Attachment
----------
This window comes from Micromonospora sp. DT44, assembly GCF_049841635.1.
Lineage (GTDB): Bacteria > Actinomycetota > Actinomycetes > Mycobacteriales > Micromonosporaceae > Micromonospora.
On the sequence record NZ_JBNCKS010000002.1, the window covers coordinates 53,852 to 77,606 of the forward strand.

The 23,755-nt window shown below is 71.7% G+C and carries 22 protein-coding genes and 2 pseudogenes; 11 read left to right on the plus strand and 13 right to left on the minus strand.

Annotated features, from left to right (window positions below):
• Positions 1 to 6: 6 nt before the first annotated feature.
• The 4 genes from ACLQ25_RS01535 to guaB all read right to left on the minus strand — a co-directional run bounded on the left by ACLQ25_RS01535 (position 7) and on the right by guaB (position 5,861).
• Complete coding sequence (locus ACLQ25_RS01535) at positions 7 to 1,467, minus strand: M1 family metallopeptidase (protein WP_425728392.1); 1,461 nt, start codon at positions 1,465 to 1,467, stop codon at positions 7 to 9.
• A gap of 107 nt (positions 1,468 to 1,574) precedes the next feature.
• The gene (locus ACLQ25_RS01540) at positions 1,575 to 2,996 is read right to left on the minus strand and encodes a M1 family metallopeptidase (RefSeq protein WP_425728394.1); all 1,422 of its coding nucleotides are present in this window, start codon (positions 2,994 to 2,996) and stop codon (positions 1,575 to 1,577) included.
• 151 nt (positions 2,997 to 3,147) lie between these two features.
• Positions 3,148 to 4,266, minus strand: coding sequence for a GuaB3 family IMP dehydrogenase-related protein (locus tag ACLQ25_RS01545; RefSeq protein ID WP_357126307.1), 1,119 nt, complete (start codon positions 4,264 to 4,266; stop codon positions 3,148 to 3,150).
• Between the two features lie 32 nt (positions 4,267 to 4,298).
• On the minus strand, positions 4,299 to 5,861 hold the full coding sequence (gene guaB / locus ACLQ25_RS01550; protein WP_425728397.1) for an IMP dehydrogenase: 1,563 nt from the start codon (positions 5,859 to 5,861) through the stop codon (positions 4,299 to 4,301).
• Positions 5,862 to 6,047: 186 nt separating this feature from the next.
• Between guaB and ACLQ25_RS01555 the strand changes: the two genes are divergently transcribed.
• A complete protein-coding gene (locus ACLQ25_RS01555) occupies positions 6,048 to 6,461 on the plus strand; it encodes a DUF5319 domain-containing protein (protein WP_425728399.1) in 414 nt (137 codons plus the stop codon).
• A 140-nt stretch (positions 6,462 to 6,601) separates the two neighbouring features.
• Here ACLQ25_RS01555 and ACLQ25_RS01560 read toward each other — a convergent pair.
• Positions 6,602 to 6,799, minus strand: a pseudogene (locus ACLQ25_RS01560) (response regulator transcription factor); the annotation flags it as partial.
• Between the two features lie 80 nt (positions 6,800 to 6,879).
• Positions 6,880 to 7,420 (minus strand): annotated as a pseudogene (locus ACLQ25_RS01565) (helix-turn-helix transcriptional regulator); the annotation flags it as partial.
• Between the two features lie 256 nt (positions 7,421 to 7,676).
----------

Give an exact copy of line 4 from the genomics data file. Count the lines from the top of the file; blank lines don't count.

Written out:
The 23,755-nt window shown below is 71.7% G+C and carries 22 protein-coding genes and 2 pseudogenes; 11 read left to right on the plus strand and 13 right to left on the minus strand.